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Existence of judicial separation – not a bar to a party bringing nullity proceedings

By June 28, 2019June 26th, 2024No Comments

Existence of judicial separation – not a bar to a party bringing nullity proceedings


In a recent decision of Judge Leonie Reynolds in AR v DR the wife argued that her husband could not bring nullity proceedings in circumstances where the parties had been judicially separated. She also claimed that her husband was estopped by reason of the delay in bringing such an application.


In her decision Judge Reynolds said that estoppel did not apply in cases in nullity nor was the existence of judicial separation a bar to the husband’s entitlement to bring that application for nullity.


The applicant wife claimed that the marriage took place without her consent without the full free exercise of her independent will and that she lacked the capacity to enter into and sustain a caring and considerate marital relationship.


Judge Reynolds set out the circumstances in which a nullity could be granted. i.e. that the marriage was void. e.g. one of the parties was already married, one of the parties had not reached the age of maturity ,certain formalities had not been complied with ,the degree of relationship between the parties was prohibited under law or the absence of consent. It was the latter ground that was relied upon in this case.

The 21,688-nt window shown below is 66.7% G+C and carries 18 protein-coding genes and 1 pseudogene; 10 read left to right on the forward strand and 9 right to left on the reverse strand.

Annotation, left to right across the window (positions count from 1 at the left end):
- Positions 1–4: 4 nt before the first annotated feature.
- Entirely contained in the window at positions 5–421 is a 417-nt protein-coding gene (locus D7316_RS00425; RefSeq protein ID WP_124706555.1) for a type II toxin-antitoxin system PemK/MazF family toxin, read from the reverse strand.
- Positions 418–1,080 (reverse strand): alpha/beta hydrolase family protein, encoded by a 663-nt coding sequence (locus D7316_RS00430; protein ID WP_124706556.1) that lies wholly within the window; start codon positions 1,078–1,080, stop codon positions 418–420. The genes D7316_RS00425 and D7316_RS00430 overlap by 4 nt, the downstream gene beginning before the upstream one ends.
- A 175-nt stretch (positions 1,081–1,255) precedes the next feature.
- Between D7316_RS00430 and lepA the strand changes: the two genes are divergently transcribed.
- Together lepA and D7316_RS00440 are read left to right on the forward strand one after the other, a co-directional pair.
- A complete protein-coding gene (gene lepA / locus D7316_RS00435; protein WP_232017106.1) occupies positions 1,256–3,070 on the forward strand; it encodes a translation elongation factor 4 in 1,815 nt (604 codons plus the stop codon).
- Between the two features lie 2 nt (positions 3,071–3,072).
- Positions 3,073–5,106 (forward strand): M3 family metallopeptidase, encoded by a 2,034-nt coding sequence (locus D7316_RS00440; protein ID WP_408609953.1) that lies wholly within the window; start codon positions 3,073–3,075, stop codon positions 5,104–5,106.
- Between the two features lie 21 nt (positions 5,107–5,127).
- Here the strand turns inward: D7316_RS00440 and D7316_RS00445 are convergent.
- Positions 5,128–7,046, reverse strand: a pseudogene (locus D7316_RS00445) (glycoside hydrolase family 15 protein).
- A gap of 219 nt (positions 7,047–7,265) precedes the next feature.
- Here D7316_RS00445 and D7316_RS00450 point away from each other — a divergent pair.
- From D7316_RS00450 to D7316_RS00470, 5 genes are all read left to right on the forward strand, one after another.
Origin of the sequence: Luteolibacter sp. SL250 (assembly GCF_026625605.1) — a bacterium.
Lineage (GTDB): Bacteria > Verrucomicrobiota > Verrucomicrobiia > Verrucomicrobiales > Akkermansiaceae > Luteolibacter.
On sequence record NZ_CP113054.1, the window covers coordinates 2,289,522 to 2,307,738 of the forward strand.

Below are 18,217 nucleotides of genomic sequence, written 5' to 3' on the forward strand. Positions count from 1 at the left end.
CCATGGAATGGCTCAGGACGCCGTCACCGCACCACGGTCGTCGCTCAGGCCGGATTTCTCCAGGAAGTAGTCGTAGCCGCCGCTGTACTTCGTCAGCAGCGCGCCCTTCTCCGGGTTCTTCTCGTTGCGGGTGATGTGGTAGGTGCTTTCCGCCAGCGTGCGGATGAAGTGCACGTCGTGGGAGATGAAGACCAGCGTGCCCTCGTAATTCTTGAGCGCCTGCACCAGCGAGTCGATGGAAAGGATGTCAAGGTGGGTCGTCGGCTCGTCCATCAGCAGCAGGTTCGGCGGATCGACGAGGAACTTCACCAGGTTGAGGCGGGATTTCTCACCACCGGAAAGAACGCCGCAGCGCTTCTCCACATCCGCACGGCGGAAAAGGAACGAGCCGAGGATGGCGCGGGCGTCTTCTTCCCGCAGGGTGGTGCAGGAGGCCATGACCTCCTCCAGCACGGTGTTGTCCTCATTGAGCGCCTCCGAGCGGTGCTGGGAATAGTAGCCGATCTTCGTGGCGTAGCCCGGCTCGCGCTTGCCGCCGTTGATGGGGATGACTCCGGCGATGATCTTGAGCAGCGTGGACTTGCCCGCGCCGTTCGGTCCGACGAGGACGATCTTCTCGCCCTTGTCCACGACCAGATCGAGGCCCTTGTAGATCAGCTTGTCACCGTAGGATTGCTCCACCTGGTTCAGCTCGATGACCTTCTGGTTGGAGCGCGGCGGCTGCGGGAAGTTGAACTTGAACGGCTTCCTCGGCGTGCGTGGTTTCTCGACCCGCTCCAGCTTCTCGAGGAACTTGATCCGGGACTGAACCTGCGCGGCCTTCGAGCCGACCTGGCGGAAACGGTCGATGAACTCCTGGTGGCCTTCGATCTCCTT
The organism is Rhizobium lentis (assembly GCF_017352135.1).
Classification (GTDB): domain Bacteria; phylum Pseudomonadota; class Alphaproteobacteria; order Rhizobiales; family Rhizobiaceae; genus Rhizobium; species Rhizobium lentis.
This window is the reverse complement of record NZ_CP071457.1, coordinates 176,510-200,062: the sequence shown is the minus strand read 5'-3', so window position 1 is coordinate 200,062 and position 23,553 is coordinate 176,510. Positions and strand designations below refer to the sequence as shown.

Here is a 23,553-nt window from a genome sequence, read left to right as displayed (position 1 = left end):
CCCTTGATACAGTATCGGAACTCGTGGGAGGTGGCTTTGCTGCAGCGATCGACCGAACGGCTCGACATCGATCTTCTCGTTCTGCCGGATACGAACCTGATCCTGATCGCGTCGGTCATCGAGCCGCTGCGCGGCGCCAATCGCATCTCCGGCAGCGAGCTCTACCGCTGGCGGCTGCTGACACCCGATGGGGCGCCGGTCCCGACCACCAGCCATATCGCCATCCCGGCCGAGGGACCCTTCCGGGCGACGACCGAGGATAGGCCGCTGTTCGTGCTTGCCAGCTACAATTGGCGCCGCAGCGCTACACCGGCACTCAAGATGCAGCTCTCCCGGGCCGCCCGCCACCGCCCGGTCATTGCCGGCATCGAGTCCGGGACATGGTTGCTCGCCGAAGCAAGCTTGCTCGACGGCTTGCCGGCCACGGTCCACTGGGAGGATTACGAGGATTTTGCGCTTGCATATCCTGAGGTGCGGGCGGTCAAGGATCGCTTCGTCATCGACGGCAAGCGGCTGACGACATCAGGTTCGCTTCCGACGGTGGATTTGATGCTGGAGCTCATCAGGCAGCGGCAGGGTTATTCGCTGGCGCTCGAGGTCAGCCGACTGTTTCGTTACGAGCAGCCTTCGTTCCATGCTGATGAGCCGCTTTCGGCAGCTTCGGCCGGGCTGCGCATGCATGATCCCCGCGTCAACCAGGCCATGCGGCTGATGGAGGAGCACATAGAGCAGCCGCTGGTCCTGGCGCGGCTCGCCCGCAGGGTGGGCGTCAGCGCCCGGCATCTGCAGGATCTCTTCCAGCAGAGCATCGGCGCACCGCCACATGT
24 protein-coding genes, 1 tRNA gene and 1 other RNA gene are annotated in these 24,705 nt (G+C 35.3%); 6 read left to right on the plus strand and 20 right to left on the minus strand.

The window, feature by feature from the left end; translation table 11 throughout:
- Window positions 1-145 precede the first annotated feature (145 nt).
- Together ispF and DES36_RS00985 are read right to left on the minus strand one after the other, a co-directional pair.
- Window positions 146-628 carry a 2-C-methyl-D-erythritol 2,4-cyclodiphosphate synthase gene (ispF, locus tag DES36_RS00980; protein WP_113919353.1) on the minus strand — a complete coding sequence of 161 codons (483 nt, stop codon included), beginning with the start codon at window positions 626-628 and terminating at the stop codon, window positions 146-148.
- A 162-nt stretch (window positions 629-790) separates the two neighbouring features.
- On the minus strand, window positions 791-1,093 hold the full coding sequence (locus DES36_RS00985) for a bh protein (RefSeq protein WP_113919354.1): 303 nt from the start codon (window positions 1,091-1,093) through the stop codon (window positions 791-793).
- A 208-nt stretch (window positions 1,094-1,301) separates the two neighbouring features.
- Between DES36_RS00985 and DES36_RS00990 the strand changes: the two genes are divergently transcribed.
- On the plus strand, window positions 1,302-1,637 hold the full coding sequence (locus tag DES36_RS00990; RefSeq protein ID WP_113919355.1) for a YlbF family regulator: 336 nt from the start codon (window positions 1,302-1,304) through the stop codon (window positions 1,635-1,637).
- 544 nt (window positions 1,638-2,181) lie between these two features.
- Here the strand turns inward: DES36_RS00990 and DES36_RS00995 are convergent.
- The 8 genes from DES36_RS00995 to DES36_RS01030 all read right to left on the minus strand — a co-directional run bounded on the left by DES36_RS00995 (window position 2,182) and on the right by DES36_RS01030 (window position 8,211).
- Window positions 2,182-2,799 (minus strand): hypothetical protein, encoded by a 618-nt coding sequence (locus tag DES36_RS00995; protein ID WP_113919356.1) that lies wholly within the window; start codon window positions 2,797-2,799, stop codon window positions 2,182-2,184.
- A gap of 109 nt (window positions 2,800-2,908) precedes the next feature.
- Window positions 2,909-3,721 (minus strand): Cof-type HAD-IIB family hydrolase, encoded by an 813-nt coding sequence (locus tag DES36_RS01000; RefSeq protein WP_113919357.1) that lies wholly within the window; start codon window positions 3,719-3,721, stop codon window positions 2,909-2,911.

Judge Reynolds also explained that it was possible for a party to argue that the marriage was voidable i.e. failure the parties to consummate their relationship or the inability for one of the parties to sustain a normal marital relationship .It was this latter point that was also claimed by the applicant.


Judge Reynolds, having reviewed the facts, was highly critical of allegations made by the applicant wife and criticised her in very robust terms and refused the application on the grounds that there was no evidence before the court to suggest that there was an absence of consent at the time of entering into the marriage or that there was any inability to sustain a normal marital relationship. `


In making her judgement she quoted from the Supreme Court in the case of LB V TMc i.e. the courts must demand a heavy burden of proof before granting an annulment.


If you would like to find out more about family law or any other matter please do not hesitate to contact Brendan Dillon on 01-2960666.